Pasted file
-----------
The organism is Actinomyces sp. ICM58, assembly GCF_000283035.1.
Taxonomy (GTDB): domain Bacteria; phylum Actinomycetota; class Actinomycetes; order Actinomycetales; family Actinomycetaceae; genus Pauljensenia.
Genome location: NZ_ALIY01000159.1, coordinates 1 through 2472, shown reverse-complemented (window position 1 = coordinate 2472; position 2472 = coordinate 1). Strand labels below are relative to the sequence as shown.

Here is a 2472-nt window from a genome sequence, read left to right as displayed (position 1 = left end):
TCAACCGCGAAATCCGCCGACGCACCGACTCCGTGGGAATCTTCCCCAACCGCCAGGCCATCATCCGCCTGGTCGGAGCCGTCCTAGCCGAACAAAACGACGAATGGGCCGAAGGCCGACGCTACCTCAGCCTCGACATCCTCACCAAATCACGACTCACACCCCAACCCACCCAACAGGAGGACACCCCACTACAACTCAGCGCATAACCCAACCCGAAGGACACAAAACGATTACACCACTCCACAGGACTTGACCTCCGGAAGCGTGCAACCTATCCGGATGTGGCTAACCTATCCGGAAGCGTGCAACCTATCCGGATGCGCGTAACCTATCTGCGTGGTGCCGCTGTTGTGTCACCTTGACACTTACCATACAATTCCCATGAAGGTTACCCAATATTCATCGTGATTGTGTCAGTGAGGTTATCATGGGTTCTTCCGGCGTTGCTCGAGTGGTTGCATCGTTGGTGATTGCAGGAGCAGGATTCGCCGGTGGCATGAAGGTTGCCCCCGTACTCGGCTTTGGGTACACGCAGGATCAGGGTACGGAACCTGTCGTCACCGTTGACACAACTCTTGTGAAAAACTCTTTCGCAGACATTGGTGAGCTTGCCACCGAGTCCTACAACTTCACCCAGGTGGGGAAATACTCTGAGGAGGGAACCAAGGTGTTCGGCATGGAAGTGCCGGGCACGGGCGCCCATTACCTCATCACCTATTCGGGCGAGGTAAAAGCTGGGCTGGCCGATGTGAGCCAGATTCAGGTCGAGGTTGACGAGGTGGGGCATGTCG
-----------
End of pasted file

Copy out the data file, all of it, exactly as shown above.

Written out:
The organism is Actinomyces sp. ICM58, assembly GCF_000283035.1.
Taxonomy (GTDB): domain Bacteria; phylum Actinomycetota; class Actinomycetes; order Actinomycetales; family Actinomycetaceae; genus Pauljensenia.
Genome location: NZ_ALIY01000159.1, coordinates 1 through 2472, shown reverse-complemented (window position 1 = coordinate 2472; position 2472 = coordinate 1). Strand labels below are relative to the sequence as shown.

Here is a 2472-nt window from a genome sequence, read left to right as displayed (position 1 = left end):
TCAACCGCGAAATCCGCCGACGCACCGACTCCGTGGGAATCTTCCCCAACCGCCAGGCCATCATCCGCCTGGTCGGAGCCGTCCTAGCCGAACAAAACGACGAATGGGCCGAAGGCCGACGCTACCTCAGCCTCGACATCCTCACCAAATCACGACTCACACCCCAACCCACCCAACAGGAGGACACCCCACTACAACTCAGCGCATAACCCAACCCGAAGGACACAAAACGATTACACCACTCCACAGGACTTGACCTCCGGAAGCGTGCAACCTATCCGGATGTGGCTAACCTATCCGGAAGCGTGCAACCTATCCGGATGCGCGTAACCTATCTGCGTGGTGCCGCTGTTGTGTCACCTTGACACTTACCATACAATTCCCATGAAGGTTACCCAATATTCATCGTGATTGTGTCAGTGAGGTTATCATGGGTTCTTCCGGCGTTGCTCGAGTGGTTGCATCGTTGGTGATTGCAGGAGCAGGATTCGCCGGTGGCATGAAGGTTGCCCCCGTACTCGGCTTTGGGTACACGCAGGATCAGGGTACGGAACCTGTCGTCACCGTTGACACAACTCTTGTGAAAAACTCTTTCGCAGACATTGGTGAGCTTGCCACCGAGTCCTACAACTTCACCCAGGTGGGGAAATACTCTGAGGAGGGAACCAAGGTGTTCGGCATGGAAGTGCCGGGCACGGGCGCCCATTACCTCATCACCTATTCGGGCGAGGTAAAAGCTGGGCTGGCCGATGTGAGCCAGATTCAGGTCGAGGTTGACGAGGTGGGGCATGTCG